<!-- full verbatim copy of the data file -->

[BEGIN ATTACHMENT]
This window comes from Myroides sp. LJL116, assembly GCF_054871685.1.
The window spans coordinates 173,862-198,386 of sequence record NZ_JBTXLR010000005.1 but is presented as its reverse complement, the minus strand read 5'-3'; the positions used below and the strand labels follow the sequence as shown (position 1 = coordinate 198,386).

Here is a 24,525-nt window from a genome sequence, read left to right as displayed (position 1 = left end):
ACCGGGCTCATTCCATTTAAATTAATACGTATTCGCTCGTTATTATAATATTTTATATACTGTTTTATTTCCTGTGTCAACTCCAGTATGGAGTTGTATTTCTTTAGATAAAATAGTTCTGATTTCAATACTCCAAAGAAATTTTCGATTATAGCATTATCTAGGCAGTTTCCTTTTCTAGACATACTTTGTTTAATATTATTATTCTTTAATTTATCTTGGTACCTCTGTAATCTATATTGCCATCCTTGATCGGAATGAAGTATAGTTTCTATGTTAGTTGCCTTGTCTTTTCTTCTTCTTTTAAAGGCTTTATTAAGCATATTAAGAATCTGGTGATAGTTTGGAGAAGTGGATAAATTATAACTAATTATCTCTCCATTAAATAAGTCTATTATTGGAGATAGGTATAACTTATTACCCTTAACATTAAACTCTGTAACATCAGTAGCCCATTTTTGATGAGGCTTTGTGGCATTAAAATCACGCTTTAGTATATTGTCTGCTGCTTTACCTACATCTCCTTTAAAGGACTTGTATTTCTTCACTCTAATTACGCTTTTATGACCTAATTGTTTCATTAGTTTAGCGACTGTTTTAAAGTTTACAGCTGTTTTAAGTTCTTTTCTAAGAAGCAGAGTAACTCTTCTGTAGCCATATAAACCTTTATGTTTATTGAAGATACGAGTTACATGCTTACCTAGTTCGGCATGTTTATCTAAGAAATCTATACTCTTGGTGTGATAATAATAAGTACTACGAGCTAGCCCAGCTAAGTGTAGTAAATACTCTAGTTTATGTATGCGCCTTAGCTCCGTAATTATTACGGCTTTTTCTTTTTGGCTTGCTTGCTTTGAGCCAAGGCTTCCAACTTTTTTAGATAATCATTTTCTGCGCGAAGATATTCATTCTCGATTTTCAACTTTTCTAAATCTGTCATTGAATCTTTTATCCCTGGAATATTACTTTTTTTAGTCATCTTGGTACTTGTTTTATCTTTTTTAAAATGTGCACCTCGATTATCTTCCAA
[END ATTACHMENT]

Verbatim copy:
This window comes from Myroides sp. LJL116, assembly GCF_054871685.1.
The window spans coordinates 173,862-198,386 of sequence record NZ_JBTXLR010000005.1 but is presented as its reverse complement, the minus strand read 5'-3'; the positions used below and the strand labels follow the sequence as shown (position 1 = coordinate 198,386).

Here is a 24,525-nt window from a genome sequence, read left to right as displayed (position 1 = left end):
ACCGGGCTCATTCCATTTAAATTAATACGTATTCGCTCGTTATTATAATATTTTATATACTGTTTTATTTCCTGTGTCAACTCCAGTATGGAGTTGTATTTCTTTAGATAAAATAGTTCTGATTTCAATACTCCAAAGAAATTTTCGATTATAGCATTATCTAGGCAGTTTCCTTTTCTAGACATACTTTGTTTAATATTATTATTCTTTAATTTATCTTGGTACCTCTGTAATCTATATTGCCATCCTTGATCGGAATGAAGTATAGTTTCTATGTTAGTTGCCTTGTCTTTTCTTCTTCTTTTAAAGGCTTTATTAAGCATATTAAGAATCTGGTGATAGTTTGGAGAAGTGGATAAATTATAACTAATTATCTCTCCATTAAATAAGTCTATTATTGGAGATAGGTATAACTTATTACCCTTAACATTAAACTCTGTAACATCAGTAGCCCATTTTTGATGAGGCTTTGTGGCATTAAAATCACGCTTTAGTATATTGTCTGCTGCTTTACCTACATCTCCTTTAAAGGACTTGTATTTCTTCACTCTAATTACGCTTTTATGACCTAATTGTTTCATTAGTTTAGCGACTGTTTTAAAGTTTACAGCTGTTTTAAGTTCTTTTCTAAGAAGCAGAGTAACTCTTCTGTAGCCATATAAACCTTTATGTTTATTGAAGATACGAGTTACATGCTTACCTAGTTCGGCATGTTTATCTAAGAAATCTATACTCTTGGTGTGATAATAATAAGTACTACGAGCTAGCCCAGCTAAGTGTAGTAAATACTCTAGTTTATGTATGCGCCTTAGCTCCGTAATTATTACGGCTTTTTCTTTTTGGCTTGCTTGCTTTGAGCCAAGGCTTCCAACTTTTTTAGATAATCATTTTCTGCGCGAAGATATTCATTCTCGATTTTCAACTTTTCTAAATCTGTCATTGAATCTTTTATCCCTGGAATATTACTTTTTTTAGTCATCTTGGTACTTGTTTTATCTTTTTTAAAATGTGCACCTCGATTATCTTCCAA